The Autobiography of Jack Woodford

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askmar publishing, May 25, 2012 - Biography & Autobiography

 Jack Woodford, born Josiah Pitts Woolfolk, is considered by modern professional authors as the leading literary teacher of all time. His non-fiction, how-to-write books were bibles for a generation of would-be writers.

His short stories and novels were targeted at lower- and middle-class male and female readers. He wrote in a contemporary and wised-up manner about intimate matters between guys and dames. They were immensely popular—many were translated into foreign languages.

He was called “The American Rabelais” (outrageous, crude, raunchy and stubborn) due to his penetrating wit and biting social sarcasm that cut to the bone of American life.

He traveled extensively, living and loving as hard as he could, running with mobsters and dating Hollywood starlets. He details his experiences of when heroin was legal and widely used, to witnessing the famous Chicago Eastland ship disaster, and observes how much less free we are today.

In Hollywood, he details his observations and interactions with Irving Thalberg and Briney Foy, actors such as Charlie Chaplin, Eva Tanguay, and Mae West; and famous screenwriters Bill Conselman, Ben Hecht, and Dalton Trumbo.

In Chicago, he interacted with noted editors such as Edward C. Aswell, Arnold Gingrich, William Randolph Hearst, Ray Long, Henry Justin Smith and noted reporters: Sherwood Anderson, Sir Philip Gibbs, John Gunther, H. Allen Smith, and Vincent Starrett. He based one of the characters in his novel, Find the Motive on a famous Chicago lawyer he knew, Clarence Darrow.

He knew composers George Antheil and Treville La Touche (who dated his daughter) and was friends with a war hero, Frank (Spig) Wead. He rubbed shoulders with writers such as Maxwell Bodenheim, James Branch Cabell,Theodore Dreiser, William Faulkner, Sinclair Lewis, Ezra Pound, Frank Scully, Tiffany Thayer, and Edgar Wallace.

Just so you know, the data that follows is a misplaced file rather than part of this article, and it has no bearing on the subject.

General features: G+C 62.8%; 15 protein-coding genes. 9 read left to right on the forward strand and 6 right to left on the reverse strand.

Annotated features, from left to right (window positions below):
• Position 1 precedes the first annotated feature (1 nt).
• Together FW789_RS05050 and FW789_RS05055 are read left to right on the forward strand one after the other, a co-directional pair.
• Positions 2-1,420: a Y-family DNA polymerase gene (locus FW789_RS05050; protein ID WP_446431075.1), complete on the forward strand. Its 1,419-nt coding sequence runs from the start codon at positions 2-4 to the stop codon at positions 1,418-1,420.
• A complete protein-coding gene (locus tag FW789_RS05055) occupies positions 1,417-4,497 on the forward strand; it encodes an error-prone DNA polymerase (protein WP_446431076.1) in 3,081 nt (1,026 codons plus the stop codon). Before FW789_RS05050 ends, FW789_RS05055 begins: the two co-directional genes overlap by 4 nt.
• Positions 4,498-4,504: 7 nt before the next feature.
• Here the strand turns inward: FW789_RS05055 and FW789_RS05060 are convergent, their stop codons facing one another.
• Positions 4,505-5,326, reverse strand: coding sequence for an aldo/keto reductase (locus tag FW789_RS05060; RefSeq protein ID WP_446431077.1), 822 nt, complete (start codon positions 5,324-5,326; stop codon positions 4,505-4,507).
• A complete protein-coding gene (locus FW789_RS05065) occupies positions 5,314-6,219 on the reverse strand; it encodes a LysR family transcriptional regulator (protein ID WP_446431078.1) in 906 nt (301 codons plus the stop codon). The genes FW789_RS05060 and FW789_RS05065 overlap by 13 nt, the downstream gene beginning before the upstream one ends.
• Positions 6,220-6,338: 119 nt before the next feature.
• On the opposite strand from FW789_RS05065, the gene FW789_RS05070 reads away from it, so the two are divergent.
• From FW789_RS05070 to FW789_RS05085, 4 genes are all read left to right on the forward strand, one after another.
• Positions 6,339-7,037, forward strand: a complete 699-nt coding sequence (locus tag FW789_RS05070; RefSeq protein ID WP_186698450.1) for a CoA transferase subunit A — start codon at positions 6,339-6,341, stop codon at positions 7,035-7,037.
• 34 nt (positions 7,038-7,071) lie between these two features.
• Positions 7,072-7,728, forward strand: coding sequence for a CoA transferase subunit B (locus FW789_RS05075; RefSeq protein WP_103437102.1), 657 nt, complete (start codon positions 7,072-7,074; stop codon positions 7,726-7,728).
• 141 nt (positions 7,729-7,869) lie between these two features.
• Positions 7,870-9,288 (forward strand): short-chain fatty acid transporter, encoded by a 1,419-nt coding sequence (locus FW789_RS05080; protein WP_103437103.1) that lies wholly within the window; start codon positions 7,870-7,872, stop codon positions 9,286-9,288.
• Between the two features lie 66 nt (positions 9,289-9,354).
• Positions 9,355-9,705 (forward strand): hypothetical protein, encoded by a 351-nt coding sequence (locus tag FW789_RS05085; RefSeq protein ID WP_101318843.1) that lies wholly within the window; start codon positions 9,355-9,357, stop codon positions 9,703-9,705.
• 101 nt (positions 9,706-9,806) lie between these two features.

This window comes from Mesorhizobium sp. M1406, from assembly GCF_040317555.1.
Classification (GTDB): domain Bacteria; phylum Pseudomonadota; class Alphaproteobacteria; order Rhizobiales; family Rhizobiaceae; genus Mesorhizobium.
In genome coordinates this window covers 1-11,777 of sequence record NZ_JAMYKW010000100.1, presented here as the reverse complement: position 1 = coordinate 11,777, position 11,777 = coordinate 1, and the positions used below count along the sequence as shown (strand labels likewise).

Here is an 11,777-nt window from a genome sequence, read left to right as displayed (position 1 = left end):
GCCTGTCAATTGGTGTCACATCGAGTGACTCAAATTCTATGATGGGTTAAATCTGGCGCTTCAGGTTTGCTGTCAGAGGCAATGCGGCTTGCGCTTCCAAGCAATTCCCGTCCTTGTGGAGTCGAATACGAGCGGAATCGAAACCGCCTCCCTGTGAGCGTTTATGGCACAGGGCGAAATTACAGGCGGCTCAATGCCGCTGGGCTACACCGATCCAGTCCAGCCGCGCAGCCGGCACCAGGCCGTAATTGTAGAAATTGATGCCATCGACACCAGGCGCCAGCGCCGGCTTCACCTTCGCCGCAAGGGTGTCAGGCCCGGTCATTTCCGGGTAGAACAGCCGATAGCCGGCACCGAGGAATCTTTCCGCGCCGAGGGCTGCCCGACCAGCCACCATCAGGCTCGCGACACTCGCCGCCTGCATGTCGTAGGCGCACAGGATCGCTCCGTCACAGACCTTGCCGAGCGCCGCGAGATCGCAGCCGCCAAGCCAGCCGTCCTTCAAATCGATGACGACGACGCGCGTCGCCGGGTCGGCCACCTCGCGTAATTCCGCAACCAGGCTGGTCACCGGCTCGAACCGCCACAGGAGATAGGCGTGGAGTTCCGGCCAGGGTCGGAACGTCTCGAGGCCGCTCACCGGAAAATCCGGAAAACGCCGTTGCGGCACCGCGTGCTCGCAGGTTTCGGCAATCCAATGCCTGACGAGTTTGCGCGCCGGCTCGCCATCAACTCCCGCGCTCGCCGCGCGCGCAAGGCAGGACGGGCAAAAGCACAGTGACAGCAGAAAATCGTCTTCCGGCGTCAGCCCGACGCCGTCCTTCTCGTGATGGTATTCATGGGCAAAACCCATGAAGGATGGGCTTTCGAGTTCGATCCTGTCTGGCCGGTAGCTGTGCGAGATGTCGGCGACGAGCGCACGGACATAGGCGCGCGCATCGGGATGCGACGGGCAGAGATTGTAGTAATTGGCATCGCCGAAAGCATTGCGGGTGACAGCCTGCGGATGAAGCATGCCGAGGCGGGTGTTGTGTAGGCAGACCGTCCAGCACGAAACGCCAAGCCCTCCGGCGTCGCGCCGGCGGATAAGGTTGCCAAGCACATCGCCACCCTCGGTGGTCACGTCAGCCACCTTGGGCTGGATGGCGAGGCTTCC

The Autobiography of Jack Woodford provides insightful and penetrating observations of Americans and our life that remain as relevant today, as they were in 1962.

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About the author (2012)

He was born as Josiah Pitts Woolfolk in Chicago in 1894. His father was a doctor who died at age 49, thus he was brought up by his grandmother and educated at Northwestern University and Racine College.

He started his literary career as a newspaperman working for several Chicago dailies, moving on to pulp magazines and to dozens of books. He was a skillful plotter, setting up clever situations and ingenious resolutions. In his autobiography, he states he sold over 1,000 short stories to over 60 periodicals. His book, Evangelical Cockroachprovides 39 of his short stories.

Jack Woodford was his first of many pseudonyms—Jack because he liked material written by Jack Lait and Woodford since his father had been born in Woodford County. Three of his many other pseudonyms were Howard Kennedy, Gordon Sayre, and Sappo Henderson Britt.
A former telegrapher, he typed at machine gun speed, literally wearing out one to two typewriters each month. He said he could turn out a 1,200 word story in less then an hour without corrections. 

His fiction was highly controversial, regarded as salacious and he was branded a pornographer. His stories were filled with sex leaving people hot and bothered—that censors couldn’t touch because he never described any body part—his books having sensational titles as Sin and Such, White Meat and Love in Virginia. Today they are regarded as being mildly erotic and sexually suggestive.